wpostServer: http://css.washingtonpost.com/wpost

The Post Most: Opinions

direct signup

Today’s Opinions poll

Should the United States fund the service program AmeriCorps? President Obama would increase its budget. Rep. Paul Ryan would eliminate federal funding for the program.

Submit
Next
Review your answers and share

Join a Discussion

Weekly schedule, past shows

Post Partisan
Posted at 08:42 AM ET, 03/02/2012

For VP, stick with the safe bet

Andrew Sullivan recently pegged Mike Huckabee for Mitt Romney’s vice presidential candidate. Daniel Larison knocked down that idea on the basis that the Huck has blasted Romney in the past, and Sullivan backed off.

I think Sullivan’s initial impulse was the right one. The story with running mates is that there’s not all that much they can do to help you win the election; most likely, the upside is a point or three in the VP candidate’s home state. Most of the time, they can’t hurt you very much either, but even if it matters a bit you would presumably want to avoid a scandal or someone who is widely perceived as a disaster. The best way to do that is to select someone who has both the (successful) vetting and the experience with national politics that a serious presidential run provides. Which doesn’t exactly leave a large group of Republicans. Huckabee is, if that’s your priority, the logical choice. And it certainly doesn’t hurt that his constituency is precisely the people whom Romney is probably weakest with.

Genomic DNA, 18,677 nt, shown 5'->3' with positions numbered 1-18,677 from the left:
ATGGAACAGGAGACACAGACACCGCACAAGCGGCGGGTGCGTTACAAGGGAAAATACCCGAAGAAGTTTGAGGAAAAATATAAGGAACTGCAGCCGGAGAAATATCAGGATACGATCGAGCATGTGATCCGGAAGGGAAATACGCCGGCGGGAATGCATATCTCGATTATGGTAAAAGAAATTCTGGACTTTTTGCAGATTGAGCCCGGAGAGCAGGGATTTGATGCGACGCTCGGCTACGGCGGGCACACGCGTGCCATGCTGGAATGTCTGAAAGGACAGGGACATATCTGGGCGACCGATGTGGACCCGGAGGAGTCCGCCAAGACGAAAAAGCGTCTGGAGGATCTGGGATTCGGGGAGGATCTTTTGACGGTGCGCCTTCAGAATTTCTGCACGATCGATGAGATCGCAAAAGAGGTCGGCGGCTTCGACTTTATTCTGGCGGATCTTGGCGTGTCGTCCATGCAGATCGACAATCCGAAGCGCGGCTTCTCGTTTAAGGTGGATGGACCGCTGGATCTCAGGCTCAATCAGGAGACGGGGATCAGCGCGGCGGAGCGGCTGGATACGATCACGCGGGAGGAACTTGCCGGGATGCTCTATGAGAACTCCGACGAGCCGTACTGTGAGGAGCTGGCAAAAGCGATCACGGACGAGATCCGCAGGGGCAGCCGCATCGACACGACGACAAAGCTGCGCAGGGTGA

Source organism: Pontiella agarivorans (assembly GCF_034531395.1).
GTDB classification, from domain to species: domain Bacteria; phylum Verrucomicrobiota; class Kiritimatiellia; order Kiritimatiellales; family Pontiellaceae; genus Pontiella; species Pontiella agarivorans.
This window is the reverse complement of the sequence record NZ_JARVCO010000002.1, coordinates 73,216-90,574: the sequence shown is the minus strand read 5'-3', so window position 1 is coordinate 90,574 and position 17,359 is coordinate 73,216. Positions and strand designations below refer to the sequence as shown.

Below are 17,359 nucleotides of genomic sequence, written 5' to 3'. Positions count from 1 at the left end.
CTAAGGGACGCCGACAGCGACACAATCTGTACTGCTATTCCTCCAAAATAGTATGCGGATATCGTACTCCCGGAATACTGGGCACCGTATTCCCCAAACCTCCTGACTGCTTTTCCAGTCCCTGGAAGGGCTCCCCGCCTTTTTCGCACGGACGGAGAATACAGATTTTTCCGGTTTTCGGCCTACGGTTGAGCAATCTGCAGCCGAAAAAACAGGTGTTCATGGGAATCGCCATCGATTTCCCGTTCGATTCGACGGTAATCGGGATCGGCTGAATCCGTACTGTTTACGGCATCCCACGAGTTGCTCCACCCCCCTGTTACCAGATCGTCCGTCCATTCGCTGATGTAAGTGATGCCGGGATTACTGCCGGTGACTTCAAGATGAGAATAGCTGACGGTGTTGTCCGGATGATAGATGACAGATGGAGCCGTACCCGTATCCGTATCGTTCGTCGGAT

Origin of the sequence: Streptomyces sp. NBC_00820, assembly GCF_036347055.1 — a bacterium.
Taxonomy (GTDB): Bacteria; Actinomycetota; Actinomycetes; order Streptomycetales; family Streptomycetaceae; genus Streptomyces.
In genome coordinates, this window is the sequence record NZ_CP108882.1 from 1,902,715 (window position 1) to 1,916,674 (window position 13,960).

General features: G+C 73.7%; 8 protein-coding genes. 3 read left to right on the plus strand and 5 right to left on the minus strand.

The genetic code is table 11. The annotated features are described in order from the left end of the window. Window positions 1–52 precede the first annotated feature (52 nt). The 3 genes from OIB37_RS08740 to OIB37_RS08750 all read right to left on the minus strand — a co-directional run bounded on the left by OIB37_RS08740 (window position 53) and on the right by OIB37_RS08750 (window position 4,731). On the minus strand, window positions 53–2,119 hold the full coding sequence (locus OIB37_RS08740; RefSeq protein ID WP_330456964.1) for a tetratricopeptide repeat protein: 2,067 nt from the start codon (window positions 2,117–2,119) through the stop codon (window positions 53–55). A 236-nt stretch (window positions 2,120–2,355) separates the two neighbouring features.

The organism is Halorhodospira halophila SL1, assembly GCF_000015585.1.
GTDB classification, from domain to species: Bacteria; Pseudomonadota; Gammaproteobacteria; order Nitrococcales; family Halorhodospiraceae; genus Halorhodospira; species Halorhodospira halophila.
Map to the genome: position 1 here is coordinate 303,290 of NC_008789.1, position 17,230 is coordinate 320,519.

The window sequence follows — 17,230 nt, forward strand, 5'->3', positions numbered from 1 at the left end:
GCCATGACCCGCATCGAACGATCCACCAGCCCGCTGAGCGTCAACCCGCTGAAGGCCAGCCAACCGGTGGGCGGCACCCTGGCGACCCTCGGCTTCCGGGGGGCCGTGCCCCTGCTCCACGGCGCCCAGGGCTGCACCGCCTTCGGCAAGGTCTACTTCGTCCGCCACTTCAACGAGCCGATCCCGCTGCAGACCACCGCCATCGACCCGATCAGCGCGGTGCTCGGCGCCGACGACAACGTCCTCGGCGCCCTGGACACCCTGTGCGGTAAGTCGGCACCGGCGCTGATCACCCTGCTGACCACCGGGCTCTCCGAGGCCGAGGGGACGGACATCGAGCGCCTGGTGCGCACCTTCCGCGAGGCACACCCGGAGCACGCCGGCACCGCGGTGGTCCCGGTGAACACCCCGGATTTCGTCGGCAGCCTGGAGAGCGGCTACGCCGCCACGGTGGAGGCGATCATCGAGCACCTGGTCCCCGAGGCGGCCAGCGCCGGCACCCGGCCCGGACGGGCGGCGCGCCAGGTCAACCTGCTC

What of Larison’s objection? I’ll just look at his main point:

Huckabee would make an interesting choice. It would mean that Romney was tying himself to the person who once said that he had no soul. The Democratic ads would practically write themselves: “Even Mitt Romney’s running mate has said that he has no integrity and will say anything to win an election.”

I think that’s the wrong way to go about these things. Romney’s bound to face those sort of attacks regardless of who his running mate is; I’m highly skeptical that including the running mate adds to the punch in any significant way. I have no systematic study, but this smells to me like one of those things that people talk about before the fact all the time but that never really pan out, whether it’s a nasty comment or a difference on the issues or any other kind of documented tension or disagreement within the ticket. On the other hand, I think people tend to underestimate the chances of getting a real dud.

So my advice to Romney, assuming he’s the nominee, is to play it safe. And I suspect that the Huck is the safest choice out there.

By  |  08:42 AM ET, 03/02/2012

 
Read what others are saying
     

    © 2011 The Washington Post Company